We then left for San Gemini, having missed the procession, but sharing in the birthday celebration had been so much more fun!


When Art had an MRI done on his back while we were in the states in May, no problems were found with his back, but they did see cysts on/in his kidneys. Of course all this happened right before we went back to Italy, but a call to the urologist eased our minds. The doctor told us that Art should have an ultrasound when we came back in the winter, but that these cysts were nothing serious.

Now that we’re in the Italian healthcare system, Art told his doctor here about the cysts and asked if it would be possible to have an ultrasound here. Per que no? So a few weeks ago we went to the hospital in Marsciano for the ultrasound, scheduled for 11:45. The technician told me where to go to pay for the test….I think it was about €30, and when I returned with the receipt Art was already having the ultrasound done.

He emerged from the examination room with the films in hand, and today we took the films to show our family doctor. He said that for now everything looks fine, but he wants Art to have another ultrasound in six months to see if there’s any change.

Between our $15 co-pay and the “uncovered” expenses in the states, I’d be willing to bet that we got off cheap at €30. Additionally I submitted this charge, along with all the others to BS/BS for reimbursement. I was pleasantly surprised when a check for $163 arrived at my sister’s house a few weeks later. All in all, we ended up paying about $20 out of pocket for the ultrasound, Art’s blood work , the EEG and his visit to the cardiologist (with an EKG).


While taking care of the house and the plants for Belinda and Giacomo, we’ve had the added bonus of gathering walnuts and almonds. The trees were just bursting with fruit and every time we stopped by we gathered a large bag to take home and crack. Originally we used a hammer, but an unfortunate miss (by me) convinced us that a nutcracker would be much safer.

Of course once the nuts were shelled and we threw out the rejects, we didn’t have nearly as many as we thought we did. Still, plenty for what we need, and I was happy to have the walnuts since I plan to use more walnuts and fewer pecans….the price of pecans will go up as a result of the recent hurricanes, so I’ll save those for pecan or Derby pie.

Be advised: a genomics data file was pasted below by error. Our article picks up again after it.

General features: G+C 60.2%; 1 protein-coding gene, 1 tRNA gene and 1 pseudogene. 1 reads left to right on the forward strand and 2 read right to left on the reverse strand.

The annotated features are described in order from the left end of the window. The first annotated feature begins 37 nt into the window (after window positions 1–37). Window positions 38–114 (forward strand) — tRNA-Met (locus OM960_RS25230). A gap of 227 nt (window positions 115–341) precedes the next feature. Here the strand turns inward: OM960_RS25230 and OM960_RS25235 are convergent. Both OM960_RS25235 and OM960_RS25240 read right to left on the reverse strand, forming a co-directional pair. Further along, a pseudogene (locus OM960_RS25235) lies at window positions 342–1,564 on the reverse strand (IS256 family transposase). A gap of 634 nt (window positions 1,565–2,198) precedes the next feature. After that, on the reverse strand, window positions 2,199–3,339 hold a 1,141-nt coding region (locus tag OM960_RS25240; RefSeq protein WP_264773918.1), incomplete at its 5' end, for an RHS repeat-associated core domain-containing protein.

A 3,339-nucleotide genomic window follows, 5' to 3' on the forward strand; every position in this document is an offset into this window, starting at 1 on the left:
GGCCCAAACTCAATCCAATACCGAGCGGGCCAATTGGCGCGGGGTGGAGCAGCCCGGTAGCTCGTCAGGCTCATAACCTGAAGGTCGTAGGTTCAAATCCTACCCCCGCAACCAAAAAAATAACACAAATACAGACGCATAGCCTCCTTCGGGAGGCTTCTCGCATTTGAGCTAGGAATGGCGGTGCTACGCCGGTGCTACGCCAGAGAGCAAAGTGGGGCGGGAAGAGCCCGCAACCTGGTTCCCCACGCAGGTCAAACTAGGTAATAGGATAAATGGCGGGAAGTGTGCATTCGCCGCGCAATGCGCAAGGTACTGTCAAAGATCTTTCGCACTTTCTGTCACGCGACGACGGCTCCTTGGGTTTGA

Today we reluctantly cleaned up the garden. Much as we hate to see summer end, it has, and on top of that we leave for the states a week from today (!!!) and it had to be done. Art saw Adamo and asked for some manure from his nephew’s farm, for the orto. Even if it doesn’t arrive until after we’ve gone we can still spread it around and turn it into the soil on a clear day sometime in the winter.

I moved the pots of herbs to the front, near the door. I think this location will be more protected, and also more convenient for me during the winter. I should have planted my basil in two or three plantings, and in fact I meant to, but somehow they all sort of pooped out at the same time. Maybe next year I’ll plant some basil in mid to late July and see how they do.

As the seasons change the vineyards are turning golden,

with a few bits of red here and there.  When those leaves are lit up by the sun it’s absolutely magical.  The olives look fantastic this year….the trees on the road where we take our walk are heavy with olives. We hate the fact that we won’t be here to help with Giacomo and Belinda’s olives, but for some reason their trees didn’t produce a lot this year, so the harvest shouldn’t be too bad. Maybe next year.